After two and a half years of the project, the Ivory Coast Forestry and Wildlife Inventory (IFFN) presented its results at the final workshop to be held on June 29th 2021 at the Novotel in the presence of the Minister of Water and Forests and many of Ivory Coast’s technical and financial partners.
These results were already eagerly awaited, as the previous forest inventory was achieved in 1979 and only covered the meridional part of the country. The objective of the IFFN was to update knowledge on forest and wildlife resources and to characterise the anthropic pressure on these ecosystems.
For the “forest” component, one of the most striking results of the IFFN confirmed the high level of deforestation in Ivory Coast. The national forest cover is now estimated at 2.97 million hectares, which represents 9.2% of the territory. Only 13.3% of classified forests and 32.2% of protected areas still contain forest cover.
Over the last 60 years, 90% of the Ivorian forest surface has disappeared, making Ivory Coast one of the countries in Africa with the highest annual deforestation rate. At this rate, there will be less than two million hectares of forest left in Ivory Coast in 2035, and no more forest in the southern part of the country (except for protected areas). This projection is even more worrying given that, by the same date, Ivory Coast’s population could reach more than 37 million inhabitants (compared to 27 million today).
As for the “fauna” component, the results are also worrying. 120 species (targeted) were counted during the inventories, but only 3 species accounted for more than 40% of observations (the hare, the harnessed guib and the aulacode).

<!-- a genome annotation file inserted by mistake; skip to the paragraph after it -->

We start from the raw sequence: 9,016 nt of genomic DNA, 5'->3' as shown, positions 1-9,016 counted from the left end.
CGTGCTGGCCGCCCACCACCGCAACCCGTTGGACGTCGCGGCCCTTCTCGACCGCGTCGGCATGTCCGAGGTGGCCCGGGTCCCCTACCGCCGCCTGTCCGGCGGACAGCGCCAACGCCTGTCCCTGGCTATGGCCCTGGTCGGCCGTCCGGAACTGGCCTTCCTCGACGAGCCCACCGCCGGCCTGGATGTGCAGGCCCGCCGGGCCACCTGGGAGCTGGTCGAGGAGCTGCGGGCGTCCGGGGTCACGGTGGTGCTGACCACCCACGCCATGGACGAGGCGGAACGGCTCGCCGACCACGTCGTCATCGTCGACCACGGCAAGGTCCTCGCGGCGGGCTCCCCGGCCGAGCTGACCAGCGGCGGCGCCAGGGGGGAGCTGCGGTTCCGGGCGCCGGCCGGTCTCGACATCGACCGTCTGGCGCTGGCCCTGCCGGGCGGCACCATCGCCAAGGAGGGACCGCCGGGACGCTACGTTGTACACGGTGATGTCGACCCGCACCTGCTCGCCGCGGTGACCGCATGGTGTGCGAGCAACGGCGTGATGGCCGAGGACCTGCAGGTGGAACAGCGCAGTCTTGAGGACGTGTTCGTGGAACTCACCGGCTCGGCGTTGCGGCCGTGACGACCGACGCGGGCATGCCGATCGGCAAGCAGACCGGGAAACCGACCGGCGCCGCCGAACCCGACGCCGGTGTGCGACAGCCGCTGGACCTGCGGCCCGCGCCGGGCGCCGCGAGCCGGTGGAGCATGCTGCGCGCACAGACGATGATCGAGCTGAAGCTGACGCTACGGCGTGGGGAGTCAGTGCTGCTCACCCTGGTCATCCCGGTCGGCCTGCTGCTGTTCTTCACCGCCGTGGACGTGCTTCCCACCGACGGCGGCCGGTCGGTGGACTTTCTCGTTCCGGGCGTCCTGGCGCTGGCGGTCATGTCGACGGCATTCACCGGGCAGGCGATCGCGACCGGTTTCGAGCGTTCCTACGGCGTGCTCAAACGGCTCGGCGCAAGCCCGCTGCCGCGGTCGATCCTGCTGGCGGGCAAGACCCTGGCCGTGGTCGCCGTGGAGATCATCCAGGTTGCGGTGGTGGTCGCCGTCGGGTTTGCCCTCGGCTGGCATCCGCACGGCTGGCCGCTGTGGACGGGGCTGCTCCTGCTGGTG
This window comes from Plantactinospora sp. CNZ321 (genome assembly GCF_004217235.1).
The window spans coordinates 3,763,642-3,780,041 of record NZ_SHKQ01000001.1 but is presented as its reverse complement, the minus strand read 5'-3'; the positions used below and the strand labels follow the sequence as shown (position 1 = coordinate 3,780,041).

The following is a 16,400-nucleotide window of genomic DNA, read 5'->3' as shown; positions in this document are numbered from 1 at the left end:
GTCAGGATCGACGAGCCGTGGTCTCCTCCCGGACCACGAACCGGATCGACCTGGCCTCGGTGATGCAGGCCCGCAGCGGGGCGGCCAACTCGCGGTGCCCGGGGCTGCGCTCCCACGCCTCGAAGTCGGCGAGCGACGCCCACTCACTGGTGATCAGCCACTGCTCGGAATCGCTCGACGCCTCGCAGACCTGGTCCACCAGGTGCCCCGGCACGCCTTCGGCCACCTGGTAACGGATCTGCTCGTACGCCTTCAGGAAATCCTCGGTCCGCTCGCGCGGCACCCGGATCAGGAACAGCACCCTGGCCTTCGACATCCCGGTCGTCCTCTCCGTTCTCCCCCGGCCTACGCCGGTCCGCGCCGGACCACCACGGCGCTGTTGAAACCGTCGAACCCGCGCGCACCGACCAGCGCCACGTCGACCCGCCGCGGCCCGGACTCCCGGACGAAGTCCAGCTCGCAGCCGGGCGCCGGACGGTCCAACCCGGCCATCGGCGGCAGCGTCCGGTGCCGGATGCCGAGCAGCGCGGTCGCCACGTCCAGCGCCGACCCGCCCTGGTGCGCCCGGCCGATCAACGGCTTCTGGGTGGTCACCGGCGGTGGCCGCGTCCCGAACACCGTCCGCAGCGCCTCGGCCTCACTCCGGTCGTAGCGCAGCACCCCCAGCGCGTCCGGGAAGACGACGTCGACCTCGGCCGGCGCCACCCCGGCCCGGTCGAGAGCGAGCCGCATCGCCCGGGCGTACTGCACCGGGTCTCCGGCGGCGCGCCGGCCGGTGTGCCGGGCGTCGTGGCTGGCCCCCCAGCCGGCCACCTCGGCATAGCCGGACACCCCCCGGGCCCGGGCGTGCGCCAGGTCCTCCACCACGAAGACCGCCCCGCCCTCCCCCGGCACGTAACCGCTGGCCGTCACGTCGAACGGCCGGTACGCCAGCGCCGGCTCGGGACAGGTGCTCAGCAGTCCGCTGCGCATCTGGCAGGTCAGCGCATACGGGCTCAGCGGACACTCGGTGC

Faced with poaching and the progressive destruction of their natural habitat (which will cause increasingly frequent human/wildlife conflicts), large mammals have almost disappeared.
34 species have joined the IUCN red list (national update): 5 species are critically endangered (armoured crocodile, panther, cercopithecus Diana, magistrate colobus and chimpanzee) and 9 species are in danger of extinction.
The wildlife inventory thus highlighted the need to protect, among others, chimpanzees, buffaloes, and elephants.
The results, which was presented at the final workshop, will be included in an Atlas of the fauna of Ivory Coast that will be published at the end of the project in July.
Finally, human presence is important in the different cadastral domains for cash crops and food crops. Thus, the classified forests are mainly occupied by non-natives involved in cocoa production, whereas the indigenous people are more involved in the rural areas for cashew nut production.
The results confirmed the need to set up a permanent structure to continue the work undertaken. This point will be discussed after the workshop. The aim will be to implement a future autonomous and independent structure responsible for ensuring permanent monitoring of forests and wildlife in Ivory Coast.
See the project leaflet: here (in french
The Ministry of Water and Forests (MINEF) oversees the IFFN. Its implementation is ensured by a Technical Assistance (TA) unit and by the international consortium composed of ONF Internationa, ONF Côte d’Ivoire, GN France and IGN FI. National implementation is ensured by SODEFOR, ANADER and OIPR.
Niagne Albert-Yves Lasme – MINEF, head of the C2D/CORENA/MINEF/IFFN component
email@example.com +225 07 07 08 83 62 / 01 03 33 33 81
Pascal Cuny – ONFI, principal technical advisor for the IFFN project
firstname.lastname@example.org, 07 87 24 48 91